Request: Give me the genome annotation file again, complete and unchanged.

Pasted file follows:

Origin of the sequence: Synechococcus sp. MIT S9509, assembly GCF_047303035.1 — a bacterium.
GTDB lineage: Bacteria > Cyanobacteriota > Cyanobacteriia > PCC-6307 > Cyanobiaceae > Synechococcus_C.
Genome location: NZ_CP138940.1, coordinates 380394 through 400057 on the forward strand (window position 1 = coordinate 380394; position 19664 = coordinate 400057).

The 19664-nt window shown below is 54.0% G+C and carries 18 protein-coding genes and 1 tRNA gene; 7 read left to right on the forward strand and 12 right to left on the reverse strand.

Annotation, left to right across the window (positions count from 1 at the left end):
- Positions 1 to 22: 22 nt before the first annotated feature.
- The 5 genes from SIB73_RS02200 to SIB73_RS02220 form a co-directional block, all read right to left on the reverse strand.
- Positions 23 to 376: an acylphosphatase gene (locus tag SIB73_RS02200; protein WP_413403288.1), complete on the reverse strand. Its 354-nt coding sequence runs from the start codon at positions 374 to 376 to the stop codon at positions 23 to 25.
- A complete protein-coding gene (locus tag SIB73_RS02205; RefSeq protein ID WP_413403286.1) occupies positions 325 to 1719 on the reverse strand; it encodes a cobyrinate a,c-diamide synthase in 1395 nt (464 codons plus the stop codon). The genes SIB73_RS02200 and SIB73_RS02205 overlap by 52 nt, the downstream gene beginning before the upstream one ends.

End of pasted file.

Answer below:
Origin of the sequence: Synechococcus sp. MIT S9509, assembly GCF_047303035.1 — a bacterium.
GTDB lineage: Bacteria > Cyanobacteriota > Cyanobacteriia > PCC-6307 > Cyanobiaceae > Synechococcus_C.
Genome location: NZ_CP138940.1, coordinates 380394 through 400057 on the forward strand (window position 1 = coordinate 380394; position 19664 = coordinate 400057).

The 19664-nt window shown below is 54.0% G+C and carries 18 protein-coding genes and 1 tRNA gene; 7 read left to right on the forward strand and 12 right to left on the reverse strand.

Annotation, left to right across the window (positions count from 1 at the left end):
- Positions 1 to 22: 22 nt before the first annotated feature.
- The 5 genes from SIB73_RS02200 to SIB73_RS02220 form a co-directional block, all read right to left on the reverse strand.
- Positions 23 to 376: an acylphosphatase gene (locus tag SIB73_RS02200; protein WP_413403288.1), complete on the reverse strand. Its 354-nt coding sequence runs from the start codon at positions 374 to 376 to the stop codon at positions 23 to 25.
- A complete protein-coding gene (locus tag SIB73_RS02205; RefSeq protein ID WP_413403286.1) occupies positions 325 to 1719 on the reverse strand; it encodes a cobyrinate a,c-diamide synthase in 1395 nt (464 codons plus the stop codon). The genes SIB73_RS02200 and SIB73_RS02205 overlap by 52 nt, the downstream gene beginning before the upstream one ends.